Today, in a report from the UN News Service , it appears as if the referendum on the independence of South Sudan will reach the required 60% threshold in order to be valid and therefore no extension will be necessary. So far, according to reports, there has been sporadic violence and a far heavier turnout in South Sudan than in North Sudan. Sudan is one of the more fatefully divided nations in Africa, long dominated by its Muslim and heavily Arabic northern half despite the presence of most of its people in the animist and Christian southern half, where most of Sudan’s oil is located.
The resulting exploitation of the people (being sold into slavery and massacred, among other oppressions) of the Southern part of Sudan for the economic benefit of the North and its corrupt dictators has led to a lengthy civil war within Sudan between the north and the south resulting in many deaths and internal displacement of its citizens in refugee camps. Judging by the turnout so far, it appears likely as if Africa will have its first independent nation in sometime in South Sudan (whatever it chooses to be called).
What I would like to explore, though, is the implications of what would appear to be a rare successful secession effort within Africa. Since the independence of African nations from Europe in the 1950’s and beyond, there has been a doctrine that any state, no matter how corrupt, no matter how ramshackle, and no matter how ill-advised in its borders, is inviolate and not to be divided. Now that this doctrine appears to have been breached in the allowing of a region to seek independence despite no history of a separate colonial identity, there is a clear precedent to begin dealing with the large problem of borders in the African continent in other areas.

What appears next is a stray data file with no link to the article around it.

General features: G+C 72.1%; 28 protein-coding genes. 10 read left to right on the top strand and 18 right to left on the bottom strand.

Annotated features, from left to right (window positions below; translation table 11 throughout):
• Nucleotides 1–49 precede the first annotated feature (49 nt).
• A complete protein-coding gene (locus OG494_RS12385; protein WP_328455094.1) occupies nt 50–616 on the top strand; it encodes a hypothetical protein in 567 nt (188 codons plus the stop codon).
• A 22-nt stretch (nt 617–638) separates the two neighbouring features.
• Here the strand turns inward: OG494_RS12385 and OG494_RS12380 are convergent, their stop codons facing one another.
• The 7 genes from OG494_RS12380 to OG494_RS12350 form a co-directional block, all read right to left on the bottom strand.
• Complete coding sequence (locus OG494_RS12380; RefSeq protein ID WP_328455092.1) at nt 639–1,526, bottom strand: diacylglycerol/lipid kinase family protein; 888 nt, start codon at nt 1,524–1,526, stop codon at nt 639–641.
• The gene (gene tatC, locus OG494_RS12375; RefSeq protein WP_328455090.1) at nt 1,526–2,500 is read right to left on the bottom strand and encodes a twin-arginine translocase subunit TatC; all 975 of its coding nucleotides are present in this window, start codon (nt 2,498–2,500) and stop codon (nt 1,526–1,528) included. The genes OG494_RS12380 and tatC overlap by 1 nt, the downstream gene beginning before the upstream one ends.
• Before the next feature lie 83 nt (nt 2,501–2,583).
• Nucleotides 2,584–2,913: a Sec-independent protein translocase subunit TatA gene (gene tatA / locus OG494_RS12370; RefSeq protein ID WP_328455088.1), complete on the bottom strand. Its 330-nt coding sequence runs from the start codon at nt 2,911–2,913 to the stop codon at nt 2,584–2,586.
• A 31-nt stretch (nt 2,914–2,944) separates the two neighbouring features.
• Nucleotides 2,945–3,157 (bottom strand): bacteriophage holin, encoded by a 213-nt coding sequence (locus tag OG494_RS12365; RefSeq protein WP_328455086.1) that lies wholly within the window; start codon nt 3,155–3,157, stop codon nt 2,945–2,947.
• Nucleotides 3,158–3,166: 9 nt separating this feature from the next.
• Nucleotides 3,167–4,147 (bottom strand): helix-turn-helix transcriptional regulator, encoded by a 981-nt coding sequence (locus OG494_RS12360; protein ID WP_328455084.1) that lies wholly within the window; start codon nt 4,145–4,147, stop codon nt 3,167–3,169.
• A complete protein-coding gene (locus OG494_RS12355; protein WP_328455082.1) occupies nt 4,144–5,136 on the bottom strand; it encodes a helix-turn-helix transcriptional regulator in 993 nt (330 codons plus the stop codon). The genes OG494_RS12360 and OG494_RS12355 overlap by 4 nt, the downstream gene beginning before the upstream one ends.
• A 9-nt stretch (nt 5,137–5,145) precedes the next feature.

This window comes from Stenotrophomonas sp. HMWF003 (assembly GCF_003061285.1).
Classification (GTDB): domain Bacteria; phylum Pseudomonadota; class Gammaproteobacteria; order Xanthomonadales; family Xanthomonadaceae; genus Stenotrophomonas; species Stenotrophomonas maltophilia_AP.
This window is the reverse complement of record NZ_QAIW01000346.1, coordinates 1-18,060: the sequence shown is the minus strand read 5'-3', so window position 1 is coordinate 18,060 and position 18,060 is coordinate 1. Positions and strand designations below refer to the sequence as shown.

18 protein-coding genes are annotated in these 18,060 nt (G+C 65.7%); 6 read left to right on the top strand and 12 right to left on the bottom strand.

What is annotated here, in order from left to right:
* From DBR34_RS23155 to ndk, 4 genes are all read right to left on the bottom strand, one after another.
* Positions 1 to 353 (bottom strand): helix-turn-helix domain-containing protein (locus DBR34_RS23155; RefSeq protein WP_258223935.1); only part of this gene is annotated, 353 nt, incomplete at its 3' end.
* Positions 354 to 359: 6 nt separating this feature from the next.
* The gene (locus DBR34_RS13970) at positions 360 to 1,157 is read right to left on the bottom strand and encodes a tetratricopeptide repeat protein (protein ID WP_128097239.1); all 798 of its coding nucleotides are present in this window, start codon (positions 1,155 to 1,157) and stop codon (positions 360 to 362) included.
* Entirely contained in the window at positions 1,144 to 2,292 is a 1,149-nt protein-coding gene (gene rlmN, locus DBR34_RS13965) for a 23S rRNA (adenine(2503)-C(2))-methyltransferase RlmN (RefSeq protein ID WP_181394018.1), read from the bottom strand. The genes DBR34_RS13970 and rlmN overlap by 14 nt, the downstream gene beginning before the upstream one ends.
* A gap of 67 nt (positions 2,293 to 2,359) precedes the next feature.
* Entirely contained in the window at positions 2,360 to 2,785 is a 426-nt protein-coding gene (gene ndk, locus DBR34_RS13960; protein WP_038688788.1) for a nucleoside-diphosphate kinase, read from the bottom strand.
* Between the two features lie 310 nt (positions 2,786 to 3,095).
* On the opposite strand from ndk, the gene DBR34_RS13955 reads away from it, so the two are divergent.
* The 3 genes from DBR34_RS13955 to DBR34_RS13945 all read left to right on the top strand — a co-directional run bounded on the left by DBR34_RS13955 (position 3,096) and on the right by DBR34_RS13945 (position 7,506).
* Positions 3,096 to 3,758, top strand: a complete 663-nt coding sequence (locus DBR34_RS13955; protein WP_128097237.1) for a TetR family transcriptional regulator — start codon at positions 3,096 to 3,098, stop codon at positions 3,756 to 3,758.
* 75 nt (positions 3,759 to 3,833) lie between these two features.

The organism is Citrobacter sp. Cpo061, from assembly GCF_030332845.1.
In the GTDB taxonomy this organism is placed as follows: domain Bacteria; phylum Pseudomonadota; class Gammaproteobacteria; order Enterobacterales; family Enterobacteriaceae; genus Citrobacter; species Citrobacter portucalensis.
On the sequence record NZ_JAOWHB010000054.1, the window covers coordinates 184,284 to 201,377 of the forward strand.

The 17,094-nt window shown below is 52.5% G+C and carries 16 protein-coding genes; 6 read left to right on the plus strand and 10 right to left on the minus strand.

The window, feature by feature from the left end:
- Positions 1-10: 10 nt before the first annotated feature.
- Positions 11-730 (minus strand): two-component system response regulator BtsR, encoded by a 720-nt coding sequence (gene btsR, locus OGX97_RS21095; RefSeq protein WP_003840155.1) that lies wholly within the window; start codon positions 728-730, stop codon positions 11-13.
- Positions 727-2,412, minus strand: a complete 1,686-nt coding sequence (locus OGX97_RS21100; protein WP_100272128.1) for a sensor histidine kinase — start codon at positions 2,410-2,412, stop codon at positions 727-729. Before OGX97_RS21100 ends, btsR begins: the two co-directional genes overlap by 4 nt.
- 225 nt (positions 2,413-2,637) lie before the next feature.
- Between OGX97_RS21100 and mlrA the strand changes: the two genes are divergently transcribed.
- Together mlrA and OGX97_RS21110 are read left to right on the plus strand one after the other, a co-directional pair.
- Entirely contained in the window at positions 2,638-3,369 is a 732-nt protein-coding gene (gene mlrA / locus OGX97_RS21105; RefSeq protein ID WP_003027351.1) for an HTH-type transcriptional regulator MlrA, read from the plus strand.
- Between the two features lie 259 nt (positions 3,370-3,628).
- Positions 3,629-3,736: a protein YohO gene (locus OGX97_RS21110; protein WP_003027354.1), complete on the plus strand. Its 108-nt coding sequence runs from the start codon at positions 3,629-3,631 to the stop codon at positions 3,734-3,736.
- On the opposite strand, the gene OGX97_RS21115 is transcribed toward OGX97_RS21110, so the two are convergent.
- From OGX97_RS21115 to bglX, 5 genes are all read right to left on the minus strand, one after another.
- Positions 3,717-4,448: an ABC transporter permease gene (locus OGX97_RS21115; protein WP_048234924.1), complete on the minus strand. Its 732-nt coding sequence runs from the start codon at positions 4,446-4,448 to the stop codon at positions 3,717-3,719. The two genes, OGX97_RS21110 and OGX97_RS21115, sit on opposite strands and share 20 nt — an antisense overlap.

Two immediate states spring to mind in Africa as being worthy of an internationally monitored and official independence referendum to determine their fates–Somaliland and Western Sahara. Both of these areas have lengthy histories as de facto independent states, both have the history of being independent colonies from their de jure rulers (Somaliland was British Somaliland as opposed to Italian Somaliland, and Western Sahara was ruled by Spain). Allowing these two nations and their people to have a free and fair and internationally accepted referendum would violate the precedents set by allowing other former independent colonies of other nations to regain their independent status (like Eritrea in 1991), nor would it lead (necessarily) to a rush of secession movements. Moreover, both Somaliland and Western Sahara already have either full (Somaliland) or substantial (Western Sahara) de facto control over their breakaway regions.
It must be freely acknowledged that many of the borders of Africa are deeply problematic, leaving some people divided among numerous countries (the Somalis, the Berbers) while leaving in other countries multipolar states with strong rivalries between diffrent religious and ethnic “cores” (like Sudan and Nigeria). The establishment of fair referenda to examine the claims of these areas may lead to the breakup of some nations (like Sudan or Somalia) but it is also a way in which people may be finally, after decades of either tyranny or anarchy, to chart their own destinies as best as they are able. The world ought not to be in the business of propping up tottering regimes, nor of denying the rights of the world’s people to govern themselves as best as they are able. Recognizing this truth in South Sudan may be a necessary step in recognizing it in other places where the truth has been for far too long denied or swept under the rug.